My personal experience of the gathering was that while our training and our approaches to mindfulness practice and teaching could vary widely at times, as a group we held a fairly consistent set of views on a number of issues. On the final day, I made a brief list of what I regarded as the themes that had emerged over the previous three days and circulated them to attendees for comment.
This is something that people mentioned again and again over the day of mindfulness and again during the two days of the meeting itself. The fostering of a community seemed an important goal for many people and an important part of the gathering.
No one group or tradition owns mindfulness
This sentiment was expressed strongly at various times throughout the meeting and received widespread endorsement.
The importance of a personal mindfulness practice and contact with others experienced in such practices for anyone teaching mindfulness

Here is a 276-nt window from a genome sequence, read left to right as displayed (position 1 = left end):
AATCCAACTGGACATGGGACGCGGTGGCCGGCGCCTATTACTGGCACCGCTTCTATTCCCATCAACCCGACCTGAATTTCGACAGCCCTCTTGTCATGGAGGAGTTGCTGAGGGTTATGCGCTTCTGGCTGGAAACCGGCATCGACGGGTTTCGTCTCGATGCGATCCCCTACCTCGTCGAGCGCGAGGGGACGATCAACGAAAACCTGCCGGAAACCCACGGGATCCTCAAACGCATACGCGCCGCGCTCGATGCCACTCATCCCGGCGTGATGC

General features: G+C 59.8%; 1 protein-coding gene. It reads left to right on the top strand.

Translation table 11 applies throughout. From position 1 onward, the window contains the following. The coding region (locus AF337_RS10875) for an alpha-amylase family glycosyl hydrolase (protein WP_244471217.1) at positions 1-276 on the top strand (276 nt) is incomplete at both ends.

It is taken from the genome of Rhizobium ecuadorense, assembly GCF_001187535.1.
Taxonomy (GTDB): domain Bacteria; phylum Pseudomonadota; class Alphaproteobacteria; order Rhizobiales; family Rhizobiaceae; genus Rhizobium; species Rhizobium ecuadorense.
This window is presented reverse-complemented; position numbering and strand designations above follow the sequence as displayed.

This seemed to be the majority view. I was not aware of any dissenting voices. I am not sure if there was a consensus regarding the importance of (silent) retreat experience for teachers of mindfulness, though this was regarded as important. I do believe this was one of the requirements for teachers suggested by the NZ Mental Health Foundation.
Mindfulness is not simply a ‘tool’
Mindfulness was seen as more of an orientation towards life, or an experience/ability that develops over time, rather than a simple therapeutic tool.
In feedback from attendees, there was a clear view that mindfulness is not really a cognitive strategy, but more an ‘embodied’ practice. This is my understanding/orientation towards practice, however my impression was that this view was not clearly unanimous.